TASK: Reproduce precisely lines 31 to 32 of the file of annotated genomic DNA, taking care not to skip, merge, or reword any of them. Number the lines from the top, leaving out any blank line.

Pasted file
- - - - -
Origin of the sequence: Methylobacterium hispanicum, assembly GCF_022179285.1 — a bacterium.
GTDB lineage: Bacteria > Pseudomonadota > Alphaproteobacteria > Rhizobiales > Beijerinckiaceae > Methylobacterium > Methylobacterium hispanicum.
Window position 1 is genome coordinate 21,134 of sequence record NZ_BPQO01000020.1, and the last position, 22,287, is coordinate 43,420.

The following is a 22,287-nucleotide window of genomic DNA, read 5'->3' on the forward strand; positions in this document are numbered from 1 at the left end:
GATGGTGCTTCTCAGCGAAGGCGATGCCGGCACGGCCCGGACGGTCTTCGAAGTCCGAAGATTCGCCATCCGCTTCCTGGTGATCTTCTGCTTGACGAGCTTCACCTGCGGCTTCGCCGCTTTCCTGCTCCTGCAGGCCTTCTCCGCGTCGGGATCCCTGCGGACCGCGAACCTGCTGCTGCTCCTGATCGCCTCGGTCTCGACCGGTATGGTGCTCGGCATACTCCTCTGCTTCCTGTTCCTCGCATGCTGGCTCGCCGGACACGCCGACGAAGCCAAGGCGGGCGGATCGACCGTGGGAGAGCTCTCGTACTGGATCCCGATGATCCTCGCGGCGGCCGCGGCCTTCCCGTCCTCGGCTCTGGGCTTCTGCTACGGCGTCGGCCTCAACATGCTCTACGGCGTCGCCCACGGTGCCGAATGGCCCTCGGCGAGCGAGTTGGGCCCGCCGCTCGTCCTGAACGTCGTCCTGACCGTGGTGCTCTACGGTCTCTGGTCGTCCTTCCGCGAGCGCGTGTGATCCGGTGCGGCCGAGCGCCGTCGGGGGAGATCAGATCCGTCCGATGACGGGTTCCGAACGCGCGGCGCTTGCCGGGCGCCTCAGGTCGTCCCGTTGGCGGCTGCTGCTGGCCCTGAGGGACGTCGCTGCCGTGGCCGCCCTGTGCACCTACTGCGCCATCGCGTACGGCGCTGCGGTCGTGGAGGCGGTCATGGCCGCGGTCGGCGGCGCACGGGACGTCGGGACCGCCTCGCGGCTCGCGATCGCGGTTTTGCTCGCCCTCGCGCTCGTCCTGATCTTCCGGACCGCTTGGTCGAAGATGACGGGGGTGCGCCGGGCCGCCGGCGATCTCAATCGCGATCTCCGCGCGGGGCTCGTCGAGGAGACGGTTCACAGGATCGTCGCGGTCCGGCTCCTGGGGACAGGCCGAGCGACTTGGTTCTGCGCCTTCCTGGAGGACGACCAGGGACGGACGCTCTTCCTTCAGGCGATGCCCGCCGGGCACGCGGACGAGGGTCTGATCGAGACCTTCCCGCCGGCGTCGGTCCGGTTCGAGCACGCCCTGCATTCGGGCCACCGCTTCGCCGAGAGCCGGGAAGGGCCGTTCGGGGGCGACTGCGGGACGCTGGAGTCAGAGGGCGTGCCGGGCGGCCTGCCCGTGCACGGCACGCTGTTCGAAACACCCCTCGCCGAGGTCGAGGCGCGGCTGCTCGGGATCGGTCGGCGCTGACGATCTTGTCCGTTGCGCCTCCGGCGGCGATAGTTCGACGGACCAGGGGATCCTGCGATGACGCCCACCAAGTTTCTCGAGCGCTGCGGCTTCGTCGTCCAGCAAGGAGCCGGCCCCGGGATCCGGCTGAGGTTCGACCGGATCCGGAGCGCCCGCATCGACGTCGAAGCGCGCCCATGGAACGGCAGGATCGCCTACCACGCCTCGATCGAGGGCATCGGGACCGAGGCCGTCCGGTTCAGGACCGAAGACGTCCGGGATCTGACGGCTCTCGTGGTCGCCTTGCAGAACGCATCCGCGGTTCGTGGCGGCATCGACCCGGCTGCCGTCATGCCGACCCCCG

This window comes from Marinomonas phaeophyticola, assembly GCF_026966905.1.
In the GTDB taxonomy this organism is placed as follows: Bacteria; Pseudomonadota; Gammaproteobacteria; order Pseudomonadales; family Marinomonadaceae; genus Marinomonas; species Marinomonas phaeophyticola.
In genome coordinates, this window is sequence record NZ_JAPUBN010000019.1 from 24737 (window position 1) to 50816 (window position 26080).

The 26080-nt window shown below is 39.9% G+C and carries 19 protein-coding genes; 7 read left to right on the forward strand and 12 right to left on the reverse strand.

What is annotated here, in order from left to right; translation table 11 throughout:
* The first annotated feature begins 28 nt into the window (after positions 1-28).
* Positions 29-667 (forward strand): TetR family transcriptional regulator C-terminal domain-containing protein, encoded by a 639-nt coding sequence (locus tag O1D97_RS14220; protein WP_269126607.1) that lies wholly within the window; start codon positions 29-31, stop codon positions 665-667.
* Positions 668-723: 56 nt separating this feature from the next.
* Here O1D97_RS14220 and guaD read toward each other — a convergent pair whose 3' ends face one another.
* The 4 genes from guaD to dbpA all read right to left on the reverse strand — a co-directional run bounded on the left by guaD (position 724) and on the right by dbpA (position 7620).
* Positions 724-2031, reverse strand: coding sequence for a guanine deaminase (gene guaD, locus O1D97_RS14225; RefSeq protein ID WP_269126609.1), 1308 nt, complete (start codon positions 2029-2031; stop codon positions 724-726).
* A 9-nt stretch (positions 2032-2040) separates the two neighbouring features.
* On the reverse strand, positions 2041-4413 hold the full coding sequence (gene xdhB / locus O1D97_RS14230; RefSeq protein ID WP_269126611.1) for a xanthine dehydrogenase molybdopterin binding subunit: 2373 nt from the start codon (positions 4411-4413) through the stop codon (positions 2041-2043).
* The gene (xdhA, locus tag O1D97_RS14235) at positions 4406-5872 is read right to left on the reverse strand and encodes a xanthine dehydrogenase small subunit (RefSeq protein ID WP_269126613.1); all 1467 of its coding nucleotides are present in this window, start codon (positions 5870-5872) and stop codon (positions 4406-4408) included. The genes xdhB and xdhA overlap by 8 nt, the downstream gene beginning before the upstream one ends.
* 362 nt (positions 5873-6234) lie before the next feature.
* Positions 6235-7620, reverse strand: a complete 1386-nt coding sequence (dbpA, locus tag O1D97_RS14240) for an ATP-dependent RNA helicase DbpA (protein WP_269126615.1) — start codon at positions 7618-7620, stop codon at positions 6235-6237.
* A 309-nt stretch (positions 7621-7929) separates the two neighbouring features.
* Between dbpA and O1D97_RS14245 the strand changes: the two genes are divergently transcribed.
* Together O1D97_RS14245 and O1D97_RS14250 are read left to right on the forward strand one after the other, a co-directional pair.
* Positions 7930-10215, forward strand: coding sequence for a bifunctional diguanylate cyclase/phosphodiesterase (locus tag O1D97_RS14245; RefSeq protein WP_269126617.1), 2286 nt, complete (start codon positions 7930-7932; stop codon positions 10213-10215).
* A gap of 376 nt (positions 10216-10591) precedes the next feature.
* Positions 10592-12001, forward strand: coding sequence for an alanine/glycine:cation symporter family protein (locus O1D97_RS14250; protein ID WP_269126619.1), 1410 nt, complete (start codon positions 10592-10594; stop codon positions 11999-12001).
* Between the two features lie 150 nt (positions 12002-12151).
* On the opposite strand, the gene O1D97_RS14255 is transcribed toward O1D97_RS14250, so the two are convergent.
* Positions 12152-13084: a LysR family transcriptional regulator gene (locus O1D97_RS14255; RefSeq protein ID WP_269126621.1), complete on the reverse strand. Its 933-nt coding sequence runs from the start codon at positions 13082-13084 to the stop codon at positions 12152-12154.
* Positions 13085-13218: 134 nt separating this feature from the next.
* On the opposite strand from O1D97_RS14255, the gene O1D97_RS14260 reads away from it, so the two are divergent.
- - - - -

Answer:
* Positions 13085-13218: 134 nt separating this feature from the next.
* On the opposite strand from O1D97_RS14255, the gene O1D97_RS14260 reads away from it, so the two are divergent.